The early followers of the Way had a recurring problem with more fundamentalist Jews (called "the Circumcision", including members of both the Pharisees and the Sadducees) treating Hellenists (less traditional Jews who had adopted more Greek culture) and former gentiles as common or second-class citizens. In this situation, the local congregation was dominated by the Circumcision who made sure that their own widows were given preference in the distribution of charity.
When the Hellenists complained, the Twelve agreed that it wasn't right and asked the other disciples to nominate some men from among themselves to manage care of the widows. They nominated Stephen and six others who were confirmed by the Twelve.
The passage (Acts 6:1-7) is arranged chiasticly. On its own, that's not so remarkable; it's a logical arrangement and could have been entirely unconscious on Luke's part. Except for that bit about the priests becoming obedient to the faith. It seems out of place, but is clearly intended to be part of this passage. So what did Luke mean by including it?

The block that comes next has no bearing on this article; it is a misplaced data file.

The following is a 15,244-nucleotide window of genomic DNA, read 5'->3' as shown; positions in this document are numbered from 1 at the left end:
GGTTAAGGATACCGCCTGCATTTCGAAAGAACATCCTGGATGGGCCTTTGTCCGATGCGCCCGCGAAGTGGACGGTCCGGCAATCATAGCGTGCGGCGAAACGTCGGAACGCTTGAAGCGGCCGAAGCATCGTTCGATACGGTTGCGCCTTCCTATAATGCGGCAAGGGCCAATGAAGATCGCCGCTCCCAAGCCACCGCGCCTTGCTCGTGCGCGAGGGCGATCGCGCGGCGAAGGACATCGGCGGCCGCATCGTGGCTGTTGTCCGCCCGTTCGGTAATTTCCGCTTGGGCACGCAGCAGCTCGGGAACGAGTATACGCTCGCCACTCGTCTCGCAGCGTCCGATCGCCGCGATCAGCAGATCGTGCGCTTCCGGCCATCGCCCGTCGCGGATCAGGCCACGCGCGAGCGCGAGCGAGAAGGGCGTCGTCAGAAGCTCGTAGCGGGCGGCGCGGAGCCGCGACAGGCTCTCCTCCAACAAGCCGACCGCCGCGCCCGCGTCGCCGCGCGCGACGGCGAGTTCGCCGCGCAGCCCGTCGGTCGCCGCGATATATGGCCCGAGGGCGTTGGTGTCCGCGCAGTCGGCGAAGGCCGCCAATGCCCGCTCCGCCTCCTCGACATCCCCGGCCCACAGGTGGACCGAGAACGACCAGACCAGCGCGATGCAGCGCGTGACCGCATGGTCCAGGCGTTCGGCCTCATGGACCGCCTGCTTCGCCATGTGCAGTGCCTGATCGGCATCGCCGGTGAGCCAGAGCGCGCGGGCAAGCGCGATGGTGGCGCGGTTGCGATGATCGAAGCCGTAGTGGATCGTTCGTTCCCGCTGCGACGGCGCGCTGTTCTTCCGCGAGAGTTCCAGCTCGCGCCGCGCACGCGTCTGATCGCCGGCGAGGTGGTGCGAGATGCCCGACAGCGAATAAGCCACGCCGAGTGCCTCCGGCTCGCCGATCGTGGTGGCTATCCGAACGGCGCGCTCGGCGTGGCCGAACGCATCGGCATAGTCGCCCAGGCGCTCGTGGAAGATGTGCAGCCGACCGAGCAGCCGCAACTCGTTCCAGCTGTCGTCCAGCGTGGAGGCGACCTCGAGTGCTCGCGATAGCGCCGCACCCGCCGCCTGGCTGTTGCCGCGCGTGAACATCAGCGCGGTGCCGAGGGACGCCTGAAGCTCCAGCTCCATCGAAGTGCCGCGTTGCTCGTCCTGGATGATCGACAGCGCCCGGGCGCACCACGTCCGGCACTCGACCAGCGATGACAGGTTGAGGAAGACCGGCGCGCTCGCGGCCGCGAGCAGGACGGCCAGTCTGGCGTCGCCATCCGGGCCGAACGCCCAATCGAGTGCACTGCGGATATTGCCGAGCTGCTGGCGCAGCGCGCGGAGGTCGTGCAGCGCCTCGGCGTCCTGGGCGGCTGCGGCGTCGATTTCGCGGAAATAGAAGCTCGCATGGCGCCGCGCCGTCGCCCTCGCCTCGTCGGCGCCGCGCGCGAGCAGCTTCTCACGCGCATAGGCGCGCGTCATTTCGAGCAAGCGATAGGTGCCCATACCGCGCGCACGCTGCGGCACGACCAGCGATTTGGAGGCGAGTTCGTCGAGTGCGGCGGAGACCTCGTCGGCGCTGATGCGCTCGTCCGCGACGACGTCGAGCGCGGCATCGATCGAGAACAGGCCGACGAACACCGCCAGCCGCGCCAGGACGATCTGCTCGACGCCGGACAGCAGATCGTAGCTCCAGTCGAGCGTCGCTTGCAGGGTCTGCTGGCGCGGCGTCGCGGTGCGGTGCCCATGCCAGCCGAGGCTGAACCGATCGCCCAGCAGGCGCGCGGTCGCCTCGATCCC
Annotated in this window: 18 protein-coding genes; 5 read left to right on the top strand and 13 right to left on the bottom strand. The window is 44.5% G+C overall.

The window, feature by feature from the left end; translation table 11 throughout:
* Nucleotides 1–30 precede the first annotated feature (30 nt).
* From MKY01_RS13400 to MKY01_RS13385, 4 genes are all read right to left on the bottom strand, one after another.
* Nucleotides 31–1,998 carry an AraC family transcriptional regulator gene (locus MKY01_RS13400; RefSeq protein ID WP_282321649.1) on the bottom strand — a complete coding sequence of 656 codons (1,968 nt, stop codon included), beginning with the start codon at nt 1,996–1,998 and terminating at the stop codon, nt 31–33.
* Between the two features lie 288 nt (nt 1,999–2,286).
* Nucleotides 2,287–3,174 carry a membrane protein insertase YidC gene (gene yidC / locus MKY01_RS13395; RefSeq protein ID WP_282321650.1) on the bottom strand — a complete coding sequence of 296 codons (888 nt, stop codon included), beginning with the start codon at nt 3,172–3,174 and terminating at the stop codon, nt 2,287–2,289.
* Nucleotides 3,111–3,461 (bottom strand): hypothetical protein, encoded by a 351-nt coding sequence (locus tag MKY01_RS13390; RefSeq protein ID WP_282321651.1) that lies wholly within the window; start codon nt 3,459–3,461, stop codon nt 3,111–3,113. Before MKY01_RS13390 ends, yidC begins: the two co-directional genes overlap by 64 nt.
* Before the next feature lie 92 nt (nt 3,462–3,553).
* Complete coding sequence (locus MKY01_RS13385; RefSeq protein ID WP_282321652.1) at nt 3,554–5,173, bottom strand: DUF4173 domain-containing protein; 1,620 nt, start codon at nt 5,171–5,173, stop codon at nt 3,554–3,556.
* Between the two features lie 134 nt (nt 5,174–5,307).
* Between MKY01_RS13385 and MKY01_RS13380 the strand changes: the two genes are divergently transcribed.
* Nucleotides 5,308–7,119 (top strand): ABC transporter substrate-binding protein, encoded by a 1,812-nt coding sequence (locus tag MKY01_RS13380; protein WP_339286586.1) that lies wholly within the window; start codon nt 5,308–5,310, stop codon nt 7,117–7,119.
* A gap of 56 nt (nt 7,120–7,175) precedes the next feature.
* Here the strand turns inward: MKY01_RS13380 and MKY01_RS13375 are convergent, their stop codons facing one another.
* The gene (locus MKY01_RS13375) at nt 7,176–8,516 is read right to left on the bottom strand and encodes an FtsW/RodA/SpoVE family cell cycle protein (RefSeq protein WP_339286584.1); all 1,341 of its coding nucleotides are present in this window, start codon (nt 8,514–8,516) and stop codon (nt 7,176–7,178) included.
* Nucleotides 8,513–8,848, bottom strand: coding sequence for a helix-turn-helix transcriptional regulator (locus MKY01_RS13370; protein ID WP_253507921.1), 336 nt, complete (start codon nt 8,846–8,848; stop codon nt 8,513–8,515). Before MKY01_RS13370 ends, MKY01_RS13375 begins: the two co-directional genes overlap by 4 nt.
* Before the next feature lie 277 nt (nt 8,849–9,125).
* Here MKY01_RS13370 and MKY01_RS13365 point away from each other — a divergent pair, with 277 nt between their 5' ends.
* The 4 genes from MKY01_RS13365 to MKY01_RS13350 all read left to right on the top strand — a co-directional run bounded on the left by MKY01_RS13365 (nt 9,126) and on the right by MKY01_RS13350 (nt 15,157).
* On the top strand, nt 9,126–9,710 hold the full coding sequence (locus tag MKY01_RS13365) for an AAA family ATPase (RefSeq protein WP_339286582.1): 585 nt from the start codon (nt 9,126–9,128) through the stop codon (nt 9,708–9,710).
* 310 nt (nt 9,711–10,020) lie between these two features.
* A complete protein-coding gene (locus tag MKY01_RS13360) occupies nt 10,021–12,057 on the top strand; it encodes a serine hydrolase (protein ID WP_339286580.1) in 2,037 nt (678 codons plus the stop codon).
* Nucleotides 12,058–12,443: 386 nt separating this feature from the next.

The opening point of the chiasm includes the growing number of believers and the resulting conflict between the Jews and Hellenists. The nature of a chiasm is that the final point mirrors the first point or at least corresponds to it in some meaningful way. The final point in this chiasm again includes the growing number of believers, but instead of adding the conflict, it adds the resolution to the conflict: a large number of priests, who were predominantly Sadducees, became obedient to the faith.
The priests in v7 were either the same as the Jews in v1 or else they were instigators of the problem, advising those who had been handling the distribution unfairly before. In either case, they were impressed by the way the disciples managed the situation, and placed themselves under the spiritual authority of Twelve.